'L'éternel refraine d'une vieille complainte?.' 'Le Comité des profesionnels viticoles de la CEE et e Comité consultatif viti-vinicole étudient sous la présidence de M. Benet les mesures propres à équilibrer le marché,' La Journée Vinicole, November 15, 1976.
Working Group on Wine in the combined major European agricultural lobby group, COPACOGECA, saw a number of active Midi vignerons.35 There was also particular interest in the European Parliament which, despite its lack of power relative to the Commission or Council in the 1970s and 1980s, was the forum the vignerons seemed to feel was most accessible to them. In fact, on July 17, 1979, two Midi vigneron leaders themselves became Members of European Parliament – Georges Sutra de Germa, the president of the Cave de Tourbes who became an MEP allied with the Parti Socialiste, and Emmanuel Maffre-Baugé, a member of the Parti communiste français. Earlier in the year Maffre-Baugé had released a book in which he had very clearly expressed his dislike of ‘Bruxelles…ce palais de la paperasse, cette capitale-Babel, où vivent de hauts fonctionnaires courtois, discrets, «neutres»’.36 What had driven these Midi leaders to finally engage at the Brussels level, despite their distrust of the European Community,37 was their unhappy belief that ONIVIT and its equivalent for merchants ANIVIT38, were no longer of use as organisations to Midi vignerons if ANIVIT could continue to violate regulations on restrictions of imports while ONIVIT was unable to do anything about it.
The incident Sutra de Germa and Maffre-Baugé are referring to was one where ANIVIT had loosely set a suggested limitation, to be on the whole self-policed by négociants, of 400,000 hectolitres of wine imported per month – which should have meant around 5 million hectolitres in imports in the 1978-1979 season. Sutra and Maffre-Baugé insisted it was more COPA, the Committee of Professional Agricultural Organisations (Comité des Organisations Professionnelles Agricoles de l'Union Européenne), was formed on September 6, 1958 shortly after the agriculture-dominated Stresa Conference by farmers concerned about the previous year’s Treaty of Rome, which contained major portions of the coming Common Agricultural Policy. COGECA, the General Confederation of Agricultural Cooperatives (Comité Général de la Coopération Agricole de l'Union Européenne), was formed almost precisely a year after COPA, and the two merged in December 1962.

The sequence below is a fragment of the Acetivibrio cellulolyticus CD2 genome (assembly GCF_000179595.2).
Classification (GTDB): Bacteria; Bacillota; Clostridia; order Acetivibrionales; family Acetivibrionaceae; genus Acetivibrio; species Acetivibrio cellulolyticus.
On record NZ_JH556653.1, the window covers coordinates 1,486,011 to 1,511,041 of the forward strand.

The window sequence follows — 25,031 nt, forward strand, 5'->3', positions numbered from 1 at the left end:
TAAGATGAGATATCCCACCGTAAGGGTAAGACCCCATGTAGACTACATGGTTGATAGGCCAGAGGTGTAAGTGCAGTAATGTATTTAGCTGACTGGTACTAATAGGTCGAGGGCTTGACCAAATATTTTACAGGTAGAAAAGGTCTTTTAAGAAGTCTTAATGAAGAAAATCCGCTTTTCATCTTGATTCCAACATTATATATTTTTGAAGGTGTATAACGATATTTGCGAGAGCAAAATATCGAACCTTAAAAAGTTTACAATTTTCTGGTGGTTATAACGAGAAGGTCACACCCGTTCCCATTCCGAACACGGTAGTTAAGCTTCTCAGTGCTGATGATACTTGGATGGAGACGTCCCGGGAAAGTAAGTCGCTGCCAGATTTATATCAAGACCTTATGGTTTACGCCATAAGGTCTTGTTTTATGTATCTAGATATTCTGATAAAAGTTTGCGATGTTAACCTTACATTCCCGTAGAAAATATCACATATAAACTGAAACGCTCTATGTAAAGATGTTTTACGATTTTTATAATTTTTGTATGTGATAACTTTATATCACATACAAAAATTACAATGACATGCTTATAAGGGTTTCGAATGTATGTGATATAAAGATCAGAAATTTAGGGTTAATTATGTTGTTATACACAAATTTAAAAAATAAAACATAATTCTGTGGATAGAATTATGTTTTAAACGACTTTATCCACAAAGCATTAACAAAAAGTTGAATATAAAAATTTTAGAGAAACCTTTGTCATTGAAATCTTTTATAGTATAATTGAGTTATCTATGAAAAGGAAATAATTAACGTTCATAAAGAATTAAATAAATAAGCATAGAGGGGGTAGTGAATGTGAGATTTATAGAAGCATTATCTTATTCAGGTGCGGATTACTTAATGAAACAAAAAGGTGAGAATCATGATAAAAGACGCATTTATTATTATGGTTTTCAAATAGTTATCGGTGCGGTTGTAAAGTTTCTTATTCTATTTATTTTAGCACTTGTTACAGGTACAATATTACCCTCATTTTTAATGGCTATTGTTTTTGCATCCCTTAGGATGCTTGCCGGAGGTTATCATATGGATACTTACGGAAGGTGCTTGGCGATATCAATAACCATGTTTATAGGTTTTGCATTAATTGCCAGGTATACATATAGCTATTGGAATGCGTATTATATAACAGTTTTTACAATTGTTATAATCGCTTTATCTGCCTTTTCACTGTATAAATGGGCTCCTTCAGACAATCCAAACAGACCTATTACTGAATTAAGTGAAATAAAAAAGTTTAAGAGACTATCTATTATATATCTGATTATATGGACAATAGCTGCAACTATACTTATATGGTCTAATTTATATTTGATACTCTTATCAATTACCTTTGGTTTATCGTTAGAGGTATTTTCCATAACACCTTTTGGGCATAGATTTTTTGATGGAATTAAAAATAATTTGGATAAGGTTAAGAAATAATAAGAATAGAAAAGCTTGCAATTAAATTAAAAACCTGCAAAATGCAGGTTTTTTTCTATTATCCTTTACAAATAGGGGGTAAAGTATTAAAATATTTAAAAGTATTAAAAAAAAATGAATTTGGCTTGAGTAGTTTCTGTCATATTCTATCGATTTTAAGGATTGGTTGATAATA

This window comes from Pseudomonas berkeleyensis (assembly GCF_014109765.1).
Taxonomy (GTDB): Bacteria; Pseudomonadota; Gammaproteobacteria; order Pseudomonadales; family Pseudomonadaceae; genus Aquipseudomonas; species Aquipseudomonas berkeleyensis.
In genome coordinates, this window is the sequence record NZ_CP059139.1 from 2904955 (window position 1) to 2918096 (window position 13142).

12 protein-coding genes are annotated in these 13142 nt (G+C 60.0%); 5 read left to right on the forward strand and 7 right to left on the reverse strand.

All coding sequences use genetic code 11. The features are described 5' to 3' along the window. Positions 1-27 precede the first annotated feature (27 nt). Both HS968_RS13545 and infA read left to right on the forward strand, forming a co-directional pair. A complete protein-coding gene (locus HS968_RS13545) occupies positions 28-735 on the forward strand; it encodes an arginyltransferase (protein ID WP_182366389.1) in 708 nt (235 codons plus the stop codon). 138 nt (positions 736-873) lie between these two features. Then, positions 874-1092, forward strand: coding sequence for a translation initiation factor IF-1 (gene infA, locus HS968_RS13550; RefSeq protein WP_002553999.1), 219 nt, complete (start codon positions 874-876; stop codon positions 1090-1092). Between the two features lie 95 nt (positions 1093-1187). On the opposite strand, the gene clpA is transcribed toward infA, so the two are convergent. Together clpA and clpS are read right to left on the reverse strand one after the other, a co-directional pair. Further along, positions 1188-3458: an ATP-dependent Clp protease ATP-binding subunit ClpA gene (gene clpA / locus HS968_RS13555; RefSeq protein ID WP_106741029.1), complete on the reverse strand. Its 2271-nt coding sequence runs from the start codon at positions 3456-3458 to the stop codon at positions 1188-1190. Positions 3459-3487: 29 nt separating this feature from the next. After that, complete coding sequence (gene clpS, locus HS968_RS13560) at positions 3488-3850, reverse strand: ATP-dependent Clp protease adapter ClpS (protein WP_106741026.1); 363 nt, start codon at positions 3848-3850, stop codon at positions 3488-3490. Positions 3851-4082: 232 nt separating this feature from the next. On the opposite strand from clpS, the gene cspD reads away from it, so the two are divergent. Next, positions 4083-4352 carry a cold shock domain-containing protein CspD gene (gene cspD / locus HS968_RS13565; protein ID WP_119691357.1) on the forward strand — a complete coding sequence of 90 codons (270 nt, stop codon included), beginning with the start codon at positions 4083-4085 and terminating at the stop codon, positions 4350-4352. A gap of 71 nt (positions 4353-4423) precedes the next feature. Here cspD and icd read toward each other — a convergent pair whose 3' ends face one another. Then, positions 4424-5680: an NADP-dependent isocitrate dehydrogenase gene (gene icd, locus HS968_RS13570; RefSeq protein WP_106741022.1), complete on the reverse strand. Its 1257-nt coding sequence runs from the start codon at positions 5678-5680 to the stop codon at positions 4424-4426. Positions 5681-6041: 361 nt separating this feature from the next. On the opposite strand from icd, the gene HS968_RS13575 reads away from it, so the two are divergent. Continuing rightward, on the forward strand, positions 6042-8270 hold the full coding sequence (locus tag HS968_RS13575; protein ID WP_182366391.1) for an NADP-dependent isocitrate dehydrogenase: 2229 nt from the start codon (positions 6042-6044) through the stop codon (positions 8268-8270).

Emmanuel Maffre-Baugé, Face à l'Europe des impasses (Toulouse: Privat, 1979), 48.
This was also extensively documented in Maffre-Baugé’s book ‘Face à l’Europe des impasses’. (ibid.) The full title of ANIVIT, the national French organisation for merchants, is Association Nationale Interprofessionnelle des Vins de Table.
likely to be 8 million by the close of October.39 Apparently, Maffre-Baugé intended not to be one of his disliked ‘hauts fonctionnaires aux froids regards, aux sourires dilatoires, aux paroles évasives, sur lesquels votre faim de clarté, de prise en charge des problèmes posés, s’use et s’érode’.40 While Maffre-Baugé’s line of argumentation was traditional in claiming that the ‘«marasme du marché» est lié aux importations d’Italie, faites à bas prix, à la diminution notable du pouvoir d’achat des Français, à la «libéralisation anarchique des prix avec un distorsion entre prix de production et prix à la consommation»’41, and it was these beliefs – along with his impressive oratory and penchant for drama (his nickname was ‘Emmanuel le Flamboyant’) – that won him his very strong support amongst conservative French table wine producers, the situation was at the end of the 1970s not as complicated as Maffre-Baugé made it out to be.